Roxie has published a series of nine cool desktop fold-out KIWiStorybooks Jr., complete with a stand-up "play" figure and a free interactive app, loaded with great content, games, and activities, based upon the giant KIWi walk-in picture books.
Roxie Munro is a member of Authors on Call. You can learn more about her programs here.
MLA 8 Citation
Munro, Roxie. "Animals in Space." Nonfiction Minute, iNK Think Tank, 3 Oct. 2017, www.nonfictionminute.org/the-nonfiction-minute/animals-in-space.
On November 3, 1957, a tiny capsule rocketed into space. Inside was a diminutive, 14-pound, black and white dog named Laika. And when her spaceship pierced the Earth’s atmosphere, she became the first creature in history to make it to outer space. No small feat for a stray that only days before had been fighting for scraps on the streets of Moscow!
Laika’s unlikely journey was borne out of the race to prove that human spaceflight was possible. Just a month earlier, on October 4, 1957, the Soviet Union—Cold War nemesis of the United States—launched into orbit history’s first satellite, Sputnik 1. That’s when Soviet Premier Nikita Khrushchev insisted that his scientists perform a second test—this time to determine if a living being could survive the journey to the stars.
The mission was too dangerous to risk a human life, so the Soviets decided to train a stray dog to be Russia’s first cosmonaut. Nine days before the scheduled launch, they chose Laika for her gentle disposition and natural beauty. If she was to make history, they reasoned, she would need to be photogenic.
Laika did make history. Monitors followed the sound of her tiny beating heart all the way into Earth’s orbit. But there was a problem: the Soviets had not worked out how to get Laika back. She perished, circling the earth, most likely from the profound heat created by the capsule’s firing rockets.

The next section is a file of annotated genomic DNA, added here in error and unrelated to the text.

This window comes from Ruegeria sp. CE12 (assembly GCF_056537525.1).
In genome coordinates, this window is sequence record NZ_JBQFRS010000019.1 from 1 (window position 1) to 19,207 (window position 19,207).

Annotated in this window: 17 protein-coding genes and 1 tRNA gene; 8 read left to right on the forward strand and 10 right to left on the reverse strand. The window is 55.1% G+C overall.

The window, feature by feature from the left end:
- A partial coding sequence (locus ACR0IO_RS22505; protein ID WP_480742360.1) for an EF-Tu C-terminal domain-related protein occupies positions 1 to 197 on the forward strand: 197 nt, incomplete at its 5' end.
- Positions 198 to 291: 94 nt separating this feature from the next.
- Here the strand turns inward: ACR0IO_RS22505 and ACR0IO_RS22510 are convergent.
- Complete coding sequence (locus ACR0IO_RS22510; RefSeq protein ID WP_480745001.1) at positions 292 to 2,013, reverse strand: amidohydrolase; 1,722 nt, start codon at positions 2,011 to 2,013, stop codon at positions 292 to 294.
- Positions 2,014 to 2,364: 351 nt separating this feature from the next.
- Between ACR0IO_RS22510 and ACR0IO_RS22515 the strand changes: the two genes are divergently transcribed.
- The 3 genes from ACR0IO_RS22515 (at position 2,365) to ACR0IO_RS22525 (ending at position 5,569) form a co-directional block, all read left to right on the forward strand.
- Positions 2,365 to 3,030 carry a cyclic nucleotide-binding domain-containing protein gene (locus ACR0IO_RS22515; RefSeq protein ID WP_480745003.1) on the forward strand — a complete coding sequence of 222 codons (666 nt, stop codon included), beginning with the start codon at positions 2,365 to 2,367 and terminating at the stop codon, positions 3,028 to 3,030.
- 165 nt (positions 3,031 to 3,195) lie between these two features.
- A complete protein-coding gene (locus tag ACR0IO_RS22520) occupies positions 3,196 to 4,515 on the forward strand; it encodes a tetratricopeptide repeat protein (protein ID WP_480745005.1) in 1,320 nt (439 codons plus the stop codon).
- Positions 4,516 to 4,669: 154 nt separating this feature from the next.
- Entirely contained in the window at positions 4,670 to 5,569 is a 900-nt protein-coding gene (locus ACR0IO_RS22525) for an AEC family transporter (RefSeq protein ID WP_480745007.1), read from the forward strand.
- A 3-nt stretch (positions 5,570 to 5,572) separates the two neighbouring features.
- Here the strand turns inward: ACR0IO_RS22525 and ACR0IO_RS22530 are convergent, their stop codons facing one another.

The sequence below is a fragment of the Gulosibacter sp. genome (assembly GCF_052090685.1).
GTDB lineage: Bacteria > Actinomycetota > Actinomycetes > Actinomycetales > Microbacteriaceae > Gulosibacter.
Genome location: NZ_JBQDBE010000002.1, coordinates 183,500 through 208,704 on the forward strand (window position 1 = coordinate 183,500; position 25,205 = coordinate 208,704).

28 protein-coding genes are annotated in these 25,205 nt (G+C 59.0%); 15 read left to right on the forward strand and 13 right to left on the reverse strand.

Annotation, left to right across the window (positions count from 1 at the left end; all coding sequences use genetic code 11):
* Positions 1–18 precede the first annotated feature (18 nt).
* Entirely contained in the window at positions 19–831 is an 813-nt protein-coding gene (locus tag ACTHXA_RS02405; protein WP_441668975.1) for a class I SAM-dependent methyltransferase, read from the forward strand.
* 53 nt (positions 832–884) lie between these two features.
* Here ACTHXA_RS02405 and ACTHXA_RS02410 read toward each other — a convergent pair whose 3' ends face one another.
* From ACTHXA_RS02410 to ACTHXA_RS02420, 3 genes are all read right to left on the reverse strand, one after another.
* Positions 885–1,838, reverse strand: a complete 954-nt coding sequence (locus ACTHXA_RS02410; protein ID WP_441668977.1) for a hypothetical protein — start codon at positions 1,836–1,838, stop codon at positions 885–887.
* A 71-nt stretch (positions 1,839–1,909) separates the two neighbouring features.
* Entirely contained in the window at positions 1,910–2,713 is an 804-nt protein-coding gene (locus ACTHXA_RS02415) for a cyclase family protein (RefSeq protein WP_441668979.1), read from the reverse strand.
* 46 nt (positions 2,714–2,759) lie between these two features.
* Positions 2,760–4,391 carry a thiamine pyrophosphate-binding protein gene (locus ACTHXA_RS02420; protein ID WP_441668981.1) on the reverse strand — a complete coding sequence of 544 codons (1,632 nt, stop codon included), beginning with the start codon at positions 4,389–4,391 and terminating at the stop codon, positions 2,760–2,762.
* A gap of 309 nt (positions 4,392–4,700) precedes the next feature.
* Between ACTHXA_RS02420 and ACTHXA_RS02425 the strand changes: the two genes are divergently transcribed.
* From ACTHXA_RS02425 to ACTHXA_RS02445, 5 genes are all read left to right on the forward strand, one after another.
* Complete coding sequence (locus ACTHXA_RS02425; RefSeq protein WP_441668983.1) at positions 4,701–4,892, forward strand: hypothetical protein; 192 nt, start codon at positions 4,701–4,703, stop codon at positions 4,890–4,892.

Laika’s journey sparked not one but two historic advances: the era of human space exploration, and the animal rights movement, particularly in scientific testing. She became a global folk hero. Her sacrifice inspired poems and novels. She was featured on stamps and coins, and memorialized in a Moscow statue. Her fame ensured that going forward efforts would be made to protect the lives of canine cosmonauts.
Sure enough, on August 19, 1960, two more Moscow strays, Belka and Strelka, became the first living creatures to make the round trip to space.
Laika the Soviet Space Dog will always be remembered as the first living being to boldly go where no one had gone before. Laika was a pioneer for humanity.
Sarah Towle is an award-winning digital storyteller of immersive tales for educational tourism. With her latest project for secondary school students—the History Hero BLAST—she puts the Story back in History, bringing a fictional flair to factual tales of inspirational figures from around the world and throughout time. A blog and future podcast, the HHBLAST welcomes the participation of published and aspiring authors, including young writers. Click here to find out more about how to bring the HHBLAST—and Sarah—to your school!
For Vicki Cobb's BLOG (nonfiction book reviews, info on education, more), click here: Vicki's Blog